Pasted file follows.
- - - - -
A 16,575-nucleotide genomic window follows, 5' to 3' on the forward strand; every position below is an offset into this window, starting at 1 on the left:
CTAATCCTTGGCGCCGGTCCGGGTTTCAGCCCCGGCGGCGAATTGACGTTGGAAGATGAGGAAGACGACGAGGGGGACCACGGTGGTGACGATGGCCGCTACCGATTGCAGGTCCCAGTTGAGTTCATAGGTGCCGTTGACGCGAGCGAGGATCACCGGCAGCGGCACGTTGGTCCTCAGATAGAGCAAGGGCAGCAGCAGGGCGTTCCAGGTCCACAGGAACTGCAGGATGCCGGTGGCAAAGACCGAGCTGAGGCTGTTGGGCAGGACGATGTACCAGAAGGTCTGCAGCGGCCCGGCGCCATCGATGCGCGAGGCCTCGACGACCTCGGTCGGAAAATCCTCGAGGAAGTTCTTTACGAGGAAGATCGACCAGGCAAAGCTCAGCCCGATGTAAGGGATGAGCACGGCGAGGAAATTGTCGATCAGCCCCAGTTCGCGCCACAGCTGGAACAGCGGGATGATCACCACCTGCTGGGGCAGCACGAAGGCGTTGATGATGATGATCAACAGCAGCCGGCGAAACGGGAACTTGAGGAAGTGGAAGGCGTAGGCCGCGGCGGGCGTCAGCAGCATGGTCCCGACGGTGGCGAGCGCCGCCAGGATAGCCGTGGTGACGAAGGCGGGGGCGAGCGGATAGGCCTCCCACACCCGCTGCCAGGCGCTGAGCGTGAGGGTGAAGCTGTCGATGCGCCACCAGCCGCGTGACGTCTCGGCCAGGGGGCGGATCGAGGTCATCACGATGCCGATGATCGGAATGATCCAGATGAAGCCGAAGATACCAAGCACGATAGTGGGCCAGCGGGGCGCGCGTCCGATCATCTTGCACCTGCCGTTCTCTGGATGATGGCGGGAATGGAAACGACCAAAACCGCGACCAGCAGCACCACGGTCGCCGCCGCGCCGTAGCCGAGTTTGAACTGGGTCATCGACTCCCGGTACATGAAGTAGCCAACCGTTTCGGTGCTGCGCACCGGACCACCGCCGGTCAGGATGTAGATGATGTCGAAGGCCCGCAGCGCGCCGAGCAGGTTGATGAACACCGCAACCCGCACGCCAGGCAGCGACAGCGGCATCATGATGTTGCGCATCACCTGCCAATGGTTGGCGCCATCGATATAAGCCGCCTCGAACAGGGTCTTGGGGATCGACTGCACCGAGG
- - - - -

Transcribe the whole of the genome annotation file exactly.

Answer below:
A 16,575-nucleotide genomic window follows, 5' to 3' on the forward strand; every position below is an offset into this window, starting at 1 on the left:
CTAATCCTTGGCGCCGGTCCGGGTTTCAGCCCCGGCGGCGAATTGACGTTGGAAGATGAGGAAGACGACGAGGGGGACCACGGTGGTGACGATGGCCGCTACCGATTGCAGGTCCCAGTTGAGTTCATAGGTGCCGTTGACGCGAGCGAGGATCACCGGCAGCGGCACGTTGGTCCTCAGATAGAGCAAGGGCAGCAGCAGGGCGTTCCAGGTCCACAGGAACTGCAGGATGCCGGTGGCAAAGACCGAGCTGAGGCTGTTGGGCAGGACGATGTACCAGAAGGTCTGCAGCGGCCCGGCGCCATCGATGCGCGAGGCCTCGACGACCTCGGTCGGAAAATCCTCGAGGAAGTTCTTTACGAGGAAGATCGACCAGGCAAAGCTCAGCCCGATGTAAGGGATGAGCACGGCGAGGAAATTGTCGATCAGCCCCAGTTCGCGCCACAGCTGGAACAGCGGGATGATCACCACCTGCTGGGGCAGCACGAAGGCGTTGATGATGATGATCAACAGCAGCCGGCGAAACGGGAACTTGAGGAAGTGGAAGGCGTAGGCCGCGGCGGGCGTCAGCAGCATGGTCCCGACGGTGGCGAGCGCCGCCAGGATAGCCGTGGTGACGAAGGCGGGGGCGAGCGGATAGGCCTCCCACACCCGCTGCCAGGCGCTGAGCGTGAGGGTGAAGCTGTCGATGCGCCACCAGCCGCGTGACGTCTCGGCCAGGGGGCGGATCGAGGTCATCACGATGCCGATGATCGGAATGATCCAGATGAAGCCGAAGATACCAAGCACGATAGTGGGCCAGCGGGGCGCGCGTCCGATCATCTTGCACCTGCCGTTCTCTGGATGATGGCGGGAATGGAAACGACCAAAACCGCGACCAGCAGCACCACGGTCGCCGCCGCGCCGTAGCCGAGTTTGAACTGGGTCATCGACTCCCGGTACATGAAGTAGCCAACCGTTTCGGTGCTGCGCACCGGACCACCGCCGGTCAGGATGTAGATGATGTCGAAGGCCCGCAGCGCGCCGAGCAGGTTGATGAACACCGCAACCCGCACGCCAGGCAGCGACAGCGGCATCATGATGTTGCGCATCACCTGCCAATGGTTGGCGCCATCGATATAAGCCGCCTCGAACAGGGTCTTGGGGATCGACTGCACCGAGG